(b)They are burdened with remarkable responsibilities.

(c)They have an experience singular to themselves.

(d)They have subtle, numerous, and peculiar temptations — pride; despondency.

(e)They have many discouragements.(2) The prayers which are wanted are those of the entire Church. From some other labour some of you might be exempted, but not from this.

(a)Of all who profit by our ministry. If you feed upon the Word pray that others may do so; if you don't, do not unkindly speak of it everywhere, but tell the Lord about it.

(b)Of converts.

(c)Of the aged with their experience, and the young with their freshness.

(d)Of the absent through sickness, etc. How effective the ministry of the helpless who can yet pray.(3) The prayers of God's people ought to go up for their minister in many forms.

(a)It should be daily work.

(b)If we expect a blessing on our families through the ministry, we should as families ask God to bless it.

(c)Then there are our prayer meetings, etc.

(d)There should be especial prayer by each Christian at home before every service.(4) These prayers, to be good for anything, will be attended with consistent lives.

II. THE SUPPLY OF THE SPIRIT.

1. The Spirit we want is —

(1)The Spirit who rested on Christ.

(2)The Spirit, the Comforter, who represents Christ.

2. This Spirit is essential to every true minister. All other gifts, however desirable, may be dispensed with, but for the conversion of souls this is the one essential.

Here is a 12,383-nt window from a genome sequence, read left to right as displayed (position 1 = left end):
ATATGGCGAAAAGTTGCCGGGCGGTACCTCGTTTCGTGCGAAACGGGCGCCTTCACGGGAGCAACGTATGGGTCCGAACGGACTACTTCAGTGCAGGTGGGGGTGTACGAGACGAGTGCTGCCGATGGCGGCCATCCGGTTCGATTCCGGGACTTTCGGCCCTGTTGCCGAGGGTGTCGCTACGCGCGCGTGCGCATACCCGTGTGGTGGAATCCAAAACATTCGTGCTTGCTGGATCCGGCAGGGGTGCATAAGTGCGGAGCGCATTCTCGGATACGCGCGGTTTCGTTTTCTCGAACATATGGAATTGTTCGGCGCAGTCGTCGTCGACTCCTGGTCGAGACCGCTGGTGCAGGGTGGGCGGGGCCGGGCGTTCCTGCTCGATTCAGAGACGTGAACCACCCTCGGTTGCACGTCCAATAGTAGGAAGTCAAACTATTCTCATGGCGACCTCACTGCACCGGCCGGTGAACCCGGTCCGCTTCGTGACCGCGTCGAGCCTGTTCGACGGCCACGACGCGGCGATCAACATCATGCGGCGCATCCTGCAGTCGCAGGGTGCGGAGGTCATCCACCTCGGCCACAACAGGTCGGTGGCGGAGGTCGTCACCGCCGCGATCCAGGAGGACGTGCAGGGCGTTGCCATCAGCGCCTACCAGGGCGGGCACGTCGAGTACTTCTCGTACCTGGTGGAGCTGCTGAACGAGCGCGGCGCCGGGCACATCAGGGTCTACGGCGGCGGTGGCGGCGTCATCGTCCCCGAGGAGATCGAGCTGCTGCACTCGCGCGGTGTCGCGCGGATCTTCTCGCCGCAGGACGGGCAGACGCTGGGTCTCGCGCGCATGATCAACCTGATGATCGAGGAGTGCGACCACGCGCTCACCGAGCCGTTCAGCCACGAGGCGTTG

(1)The preacher must be taught of the Spirit, else how shall he speak?

(2)He must be inflamed by the Spirit.

(3)He must have the unction of the Spirit.

3. The supply of the Spirit is essential to the edification of the Church of God. To build up a church.

(1)Light is needed.

(2)Love.

(3)Holiness.

(4)Zeal.

4. For the conversion of sinners. Who can enlighten the blind eye, quicken the dead soul, but the Spirit?

5. For the progress of the gospel and the victory of truth.

(C. H. Spurgeon.)

I believe in the efficacy of united prayer, but each one must pray. There would be no clouds unless the drop of dew from each blade of grass were exhaled by the sun. Each drop ascending in vapour falls again in the blessed shower which removes the drought. So the grace that trembles upon each one of you must exhale in prayer, and a blessing will come clown upon the Church of God.

(C. H. Spurgeon.)